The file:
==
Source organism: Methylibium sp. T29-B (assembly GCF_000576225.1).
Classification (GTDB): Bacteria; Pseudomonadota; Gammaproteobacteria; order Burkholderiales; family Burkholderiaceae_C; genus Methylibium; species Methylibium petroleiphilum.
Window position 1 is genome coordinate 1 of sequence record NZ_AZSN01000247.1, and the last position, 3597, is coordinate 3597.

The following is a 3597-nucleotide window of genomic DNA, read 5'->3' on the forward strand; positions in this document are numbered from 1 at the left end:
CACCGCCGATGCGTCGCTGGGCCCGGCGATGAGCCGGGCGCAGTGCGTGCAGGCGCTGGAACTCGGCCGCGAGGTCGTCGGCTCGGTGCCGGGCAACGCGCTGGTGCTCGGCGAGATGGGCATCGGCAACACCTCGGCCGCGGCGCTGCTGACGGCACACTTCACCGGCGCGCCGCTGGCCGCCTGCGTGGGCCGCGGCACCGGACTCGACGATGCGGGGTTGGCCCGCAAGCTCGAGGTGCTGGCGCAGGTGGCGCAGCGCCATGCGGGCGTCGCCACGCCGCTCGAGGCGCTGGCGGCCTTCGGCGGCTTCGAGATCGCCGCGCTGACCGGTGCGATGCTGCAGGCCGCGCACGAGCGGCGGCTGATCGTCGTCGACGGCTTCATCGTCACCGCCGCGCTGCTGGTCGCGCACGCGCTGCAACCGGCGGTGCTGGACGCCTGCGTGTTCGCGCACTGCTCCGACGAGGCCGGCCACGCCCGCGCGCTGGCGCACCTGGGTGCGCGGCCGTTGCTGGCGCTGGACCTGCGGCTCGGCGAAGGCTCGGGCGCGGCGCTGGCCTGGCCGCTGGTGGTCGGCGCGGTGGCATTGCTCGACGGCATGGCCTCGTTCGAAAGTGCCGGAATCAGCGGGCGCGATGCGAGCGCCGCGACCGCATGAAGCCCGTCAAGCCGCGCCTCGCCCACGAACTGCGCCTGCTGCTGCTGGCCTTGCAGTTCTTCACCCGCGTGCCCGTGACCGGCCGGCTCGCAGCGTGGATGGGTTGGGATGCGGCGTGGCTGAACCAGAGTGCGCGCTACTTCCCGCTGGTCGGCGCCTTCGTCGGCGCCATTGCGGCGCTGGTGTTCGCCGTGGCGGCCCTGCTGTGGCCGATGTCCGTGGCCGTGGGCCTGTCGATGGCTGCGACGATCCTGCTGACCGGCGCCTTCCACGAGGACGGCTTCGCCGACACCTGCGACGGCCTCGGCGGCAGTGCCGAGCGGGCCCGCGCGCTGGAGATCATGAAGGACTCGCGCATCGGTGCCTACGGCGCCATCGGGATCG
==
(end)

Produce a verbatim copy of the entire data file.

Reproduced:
Source organism: Methylibium sp. T29-B (assembly GCF_000576225.1).
Classification (GTDB): Bacteria; Pseudomonadota; Gammaproteobacteria; order Burkholderiales; family Burkholderiaceae_C; genus Methylibium; species Methylibium petroleiphilum.
Window position 1 is genome coordinate 1 of sequence record NZ_AZSN01000247.1, and the last position, 3597, is coordinate 3597.

The following is a 3597-nucleotide window of genomic DNA, read 5'->3' on the forward strand; positions in this document are numbered from 1 at the left end:
CACCGCCGATGCGTCGCTGGGCCCGGCGATGAGCCGGGCGCAGTGCGTGCAGGCGCTGGAACTCGGCCGCGAGGTCGTCGGCTCGGTGCCGGGCAACGCGCTGGTGCTCGGCGAGATGGGCATCGGCAACACCTCGGCCGCGGCGCTGCTGACGGCACACTTCACCGGCGCGCCGCTGGCCGCCTGCGTGGGCCGCGGCACCGGACTCGACGATGCGGGGTTGGCCCGCAAGCTCGAGGTGCTGGCGCAGGTGGCGCAGCGCCATGCGGGCGTCGCCACGCCGCTCGAGGCGCTGGCGGCCTTCGGCGGCTTCGAGATCGCCGCGCTGACCGGTGCGATGCTGCAGGCCGCGCACGAGCGGCGGCTGATCGTCGTCGACGGCTTCATCGTCACCGCCGCGCTGCTGGTCGCGCACGCGCTGCAACCGGCGGTGCTGGACGCCTGCGTGTTCGCGCACTGCTCCGACGAGGCCGGCCACGCCCGCGCGCTGGCGCACCTGGGTGCGCGGCCGTTGCTGGCGCTGGACCTGCGGCTCGGCGAAGGCTCGGGCGCGGCGCTGGCCTGGCCGCTGGTGGTCGGCGCGGTGGCATTGCTCGACGGCATGGCCTCGTTCGAAAGTGCCGGAATCAGCGGGCGCGATGCGAGCGCCGCGACCGCATGAAGCCCGTCAAGCCGCGCCTCGCCCACGAACTGCGCCTGCTGCTGCTGGCCTTGCAGTTCTTCACCCGCGTGCCCGTGACCGGCCGGCTCGCAGCGTGGATGGGTTGGGATGCGGCGTGGCTGAACCAGAGTGCGCGCTACTTCCCGCTGGTCGGCGCCTTCGTCGGCGCCATTGCGGCGCTGGTGTTCGCCGTGGCGGCCCTGCTGTGGCCGATGTCCGTGGCCGTGGGCCTGTCGATGGCTGCGACGATCCTGCTGACCGGCGCCTTCCACGAGGACGGCTTCGCCGACACCTGCGACGGCCTCGGCGGCAGTGCCGAGCGGGCCCGCGCGCTGGAGATCATGAAGGACTCGCGCATCGGTGCCTACGGCGCCATCGGGATCG